Glaciers in the Himalayas unfortunately could disappear by end of this century if greenhouse gas emissions aren’t taken under control, warns a new study. According to the research, melting of Himalayan glaciers would cause drastic ecological shifts resulting in massive disasters in the Kosi river basin and floods in India, also sea level will rise by a significant amount.
A team of researchers from Nepal, France and the Netherlands analysed the current trends of carbon emissions and found that if nothing is done to control the future warming then it might cause ice loss of 70-99 percent by end of this century i.e. 2100.
“Continued and possibly accelerated mass loss from glaciers is likely given the projected increase in temperatures,” said Joseph Shea, project lead and a glacier hydrologist with Kathmandu-based International Centre for Integrated Mountain Development (ICIMOD).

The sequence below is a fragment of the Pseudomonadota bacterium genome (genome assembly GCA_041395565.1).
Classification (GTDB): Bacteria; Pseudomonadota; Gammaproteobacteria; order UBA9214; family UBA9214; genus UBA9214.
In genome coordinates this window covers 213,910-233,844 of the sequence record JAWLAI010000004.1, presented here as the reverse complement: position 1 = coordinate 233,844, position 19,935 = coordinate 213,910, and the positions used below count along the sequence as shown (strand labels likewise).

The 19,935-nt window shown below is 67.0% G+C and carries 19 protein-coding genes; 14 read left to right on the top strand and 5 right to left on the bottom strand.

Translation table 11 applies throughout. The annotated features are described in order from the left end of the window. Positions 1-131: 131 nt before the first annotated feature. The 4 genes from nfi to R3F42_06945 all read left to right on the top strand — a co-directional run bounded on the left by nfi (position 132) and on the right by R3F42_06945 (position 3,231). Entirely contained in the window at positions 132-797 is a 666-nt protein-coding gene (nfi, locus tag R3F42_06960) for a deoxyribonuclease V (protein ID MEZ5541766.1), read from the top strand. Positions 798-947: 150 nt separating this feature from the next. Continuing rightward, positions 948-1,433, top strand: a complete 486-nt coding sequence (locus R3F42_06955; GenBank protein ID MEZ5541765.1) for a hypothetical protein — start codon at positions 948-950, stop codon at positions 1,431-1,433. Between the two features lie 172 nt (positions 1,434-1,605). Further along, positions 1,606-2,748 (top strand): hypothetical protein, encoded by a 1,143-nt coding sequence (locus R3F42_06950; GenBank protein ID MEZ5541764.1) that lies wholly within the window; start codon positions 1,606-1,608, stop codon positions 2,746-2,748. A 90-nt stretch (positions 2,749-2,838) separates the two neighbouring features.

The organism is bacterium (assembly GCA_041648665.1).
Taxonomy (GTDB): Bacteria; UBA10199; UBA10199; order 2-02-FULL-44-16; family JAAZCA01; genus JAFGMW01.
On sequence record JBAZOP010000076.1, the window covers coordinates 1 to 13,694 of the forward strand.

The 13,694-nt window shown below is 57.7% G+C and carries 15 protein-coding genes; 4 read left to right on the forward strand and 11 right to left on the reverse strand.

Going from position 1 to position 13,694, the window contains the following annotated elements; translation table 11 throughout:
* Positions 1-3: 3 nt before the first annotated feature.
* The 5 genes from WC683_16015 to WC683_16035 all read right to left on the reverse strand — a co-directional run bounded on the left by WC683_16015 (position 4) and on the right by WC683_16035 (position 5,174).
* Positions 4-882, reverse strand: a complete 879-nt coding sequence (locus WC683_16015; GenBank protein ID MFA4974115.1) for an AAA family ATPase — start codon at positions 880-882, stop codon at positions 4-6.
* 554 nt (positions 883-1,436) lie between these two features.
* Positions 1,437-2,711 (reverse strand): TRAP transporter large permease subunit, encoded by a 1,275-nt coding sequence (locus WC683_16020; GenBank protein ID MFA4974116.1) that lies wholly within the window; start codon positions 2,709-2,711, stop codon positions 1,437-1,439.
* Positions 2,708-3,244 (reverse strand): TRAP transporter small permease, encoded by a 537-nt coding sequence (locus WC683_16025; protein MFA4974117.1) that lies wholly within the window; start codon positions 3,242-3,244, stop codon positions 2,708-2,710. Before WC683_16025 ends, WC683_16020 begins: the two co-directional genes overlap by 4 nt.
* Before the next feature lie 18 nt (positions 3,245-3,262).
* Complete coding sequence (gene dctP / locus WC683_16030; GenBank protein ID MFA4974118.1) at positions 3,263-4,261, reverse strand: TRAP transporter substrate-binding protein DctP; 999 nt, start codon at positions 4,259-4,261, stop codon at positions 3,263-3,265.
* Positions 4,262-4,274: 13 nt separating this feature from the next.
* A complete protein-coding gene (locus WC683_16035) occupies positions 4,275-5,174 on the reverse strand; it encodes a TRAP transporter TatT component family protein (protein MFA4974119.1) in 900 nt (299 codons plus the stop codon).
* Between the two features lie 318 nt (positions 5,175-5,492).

Shea was also a member of a team that conducted a study last year by using satellite imagery and showed that Nepal’s glaciers had already shrunk by nearly a quarter between 1977 and 2010. Shea used complex computer models to show that in worst case Himalayas could lose 99 percent of its glaciers. “The worst-case scenario shows a 99% loss in glacial mass… but even if we start to slow down emissions somewhat, we may still see a 70% reduction,” said Joseph Shea. Using her computer models, Shea warned that melting glaciers could form deep lakes and could result in massive floods affecting people living in downstream.
With the study, Shea made a plea to cut down greenhouse gas emissions or else glacial loss in Nepal would be immense where groundwater resources are scarce and rainfalls are erratic.
Moreover, the study was conducted in Dudh Kosi basin in the Nepal Himalayas, it is home to some of the world’s highest mountain peaks, including the 8,848-metre high Mt Everest, and to over 400 square kilometres of glacier area.
The study appeared in the journal The Cryosphere.